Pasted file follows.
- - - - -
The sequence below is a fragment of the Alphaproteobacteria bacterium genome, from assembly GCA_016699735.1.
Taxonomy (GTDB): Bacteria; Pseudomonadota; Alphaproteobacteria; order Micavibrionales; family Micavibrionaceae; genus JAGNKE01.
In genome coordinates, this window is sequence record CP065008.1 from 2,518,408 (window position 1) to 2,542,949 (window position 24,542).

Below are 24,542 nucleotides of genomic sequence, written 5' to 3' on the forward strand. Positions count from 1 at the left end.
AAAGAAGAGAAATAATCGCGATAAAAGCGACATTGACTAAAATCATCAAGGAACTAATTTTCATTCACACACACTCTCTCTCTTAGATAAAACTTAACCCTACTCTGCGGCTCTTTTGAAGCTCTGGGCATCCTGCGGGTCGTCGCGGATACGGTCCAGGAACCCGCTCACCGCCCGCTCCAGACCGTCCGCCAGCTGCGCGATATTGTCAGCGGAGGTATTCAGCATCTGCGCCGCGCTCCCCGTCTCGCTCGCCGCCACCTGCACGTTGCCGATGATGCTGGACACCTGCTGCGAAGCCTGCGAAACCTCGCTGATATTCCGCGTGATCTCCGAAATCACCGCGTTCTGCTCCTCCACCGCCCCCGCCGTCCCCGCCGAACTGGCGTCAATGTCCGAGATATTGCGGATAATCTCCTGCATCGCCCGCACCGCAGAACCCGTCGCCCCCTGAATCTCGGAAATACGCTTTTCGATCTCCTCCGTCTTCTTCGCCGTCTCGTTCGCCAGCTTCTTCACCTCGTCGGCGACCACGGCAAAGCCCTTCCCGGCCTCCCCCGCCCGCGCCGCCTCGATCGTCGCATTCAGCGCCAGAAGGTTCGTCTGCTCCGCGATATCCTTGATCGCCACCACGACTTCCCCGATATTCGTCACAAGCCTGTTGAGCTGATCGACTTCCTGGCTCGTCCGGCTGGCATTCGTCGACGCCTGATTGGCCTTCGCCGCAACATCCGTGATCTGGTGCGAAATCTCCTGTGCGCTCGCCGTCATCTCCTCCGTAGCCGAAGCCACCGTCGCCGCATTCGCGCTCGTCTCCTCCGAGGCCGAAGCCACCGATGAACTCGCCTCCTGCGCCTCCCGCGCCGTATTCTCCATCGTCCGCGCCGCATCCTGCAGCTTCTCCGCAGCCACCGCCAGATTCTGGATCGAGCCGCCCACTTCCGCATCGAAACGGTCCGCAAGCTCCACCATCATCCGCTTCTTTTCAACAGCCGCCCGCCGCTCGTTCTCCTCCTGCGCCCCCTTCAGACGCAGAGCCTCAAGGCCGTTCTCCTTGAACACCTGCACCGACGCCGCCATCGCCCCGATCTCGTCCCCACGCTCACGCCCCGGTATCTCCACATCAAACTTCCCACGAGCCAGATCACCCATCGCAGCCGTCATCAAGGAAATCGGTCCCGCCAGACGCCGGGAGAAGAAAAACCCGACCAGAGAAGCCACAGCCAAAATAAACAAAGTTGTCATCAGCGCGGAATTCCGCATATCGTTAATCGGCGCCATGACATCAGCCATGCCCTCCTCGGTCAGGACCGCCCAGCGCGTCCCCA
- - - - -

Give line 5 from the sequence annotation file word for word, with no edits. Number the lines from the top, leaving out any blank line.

AAAGAAGAGAAATAATCGCGATAAAAGCGACATTGACTAAAATCATCAAGGAACTAATTTTCATTCACACACACTCTCTCTCTTAGATAAAACTTAACCCTACTCTGCGGCTCTTTTGAAGCTCTGGGCATCCTGCGGGTCGTCGCGGATACGGTCCAGGAACCCGCTCACCGCCCGCTCCAGACCGTCCGCCAGCTGCGCGATATTGTCAGCGGAGGTATTCAGCATCTGCGCCGCGCTCCCCGTCTCGCTCGCCGCCACCTGCACGTTGCCGATGATGCTGGACACCTGCTGCGAAGCCTGCGAAACCTCGCTGATATTCCGCGTGATCTCCGAAATCACCGCGTTCTGCTCCTCCACCGCCCCCGCCGTCCCCGCCGAACTGGCGTCAATGTCCGAGATATTGCGGATAATCTCCTGCATCGCCCGCACCGCAGAACCCGTCGCCCCCTGAATCTCGGAAATACGCTTTTCGATCTCCTCCGTCTTCTTCGCCGTCTCGTTCGCCAGCTTCTTCACCTCGTCGGCGACCACGGCAAAGCCCTTCCCGGCCTCCCCCGCCCGCGCCGCCTCGATCGTCGCATTCAGCGCCAGAAGGTTCGTCTGCTCCGCGATATCCTTGATCGCCACCACGACTTCCCCGATATTCGTCACAAGCCTGTTGAGCTGATCGACTTCCTGGCTCGTCCGGCTGGCATTCGTCGACGCCTGATTGGCCTTCGCCGCAACATCCGTGATCTGGTGCGAAATCTCCTGTGCGCTCGCCGTCATCTCCTCCGTAGCCGAAGCCACCGTCGCCGCATTCGCGCTCGTCTCCTCCGAGGCCGAAGCCACCGATGAACTCGCCTCCTGCGCCTCCCGCGCCGTATTCTCCATCGTCCGCGCCGCATCCTGCAGCTTCTCCGCAGCCACCGCCAGATTCTGGATCGAGCCGCCCACTTCCGCATCGAAACGGTCCGCAAGCTCCACCATCATCCGCTTCTTTTCAACAGCCGCCCGCCGCTCGTTCTCCTCCTGCGCCCCCTTCAGACGCAGAGCCTCAAGGCCGTTCTCCTTGAACACCTGCACCGACGCCGCCATCGCCCCGATCTCGTCCCCACGCTCACGCCCCGGTATCTCCACATCAAACTTCCCACGAGCCAGATCACCCATCGCAGCCGTCATCAAGGAAATCGGTCCCGCCAGACGCCGGGAGAAGAAAAACCCGACCAGAGAAGCCACAGCCAAAATAAACAAAGTTGTCATCAGCGCGGAATTCCGCATATCGTTAATCGGCGCCATGACATCAGCCATGCCCTCCTCGGTCAGGACCGCCCAGCGCGTCCCCA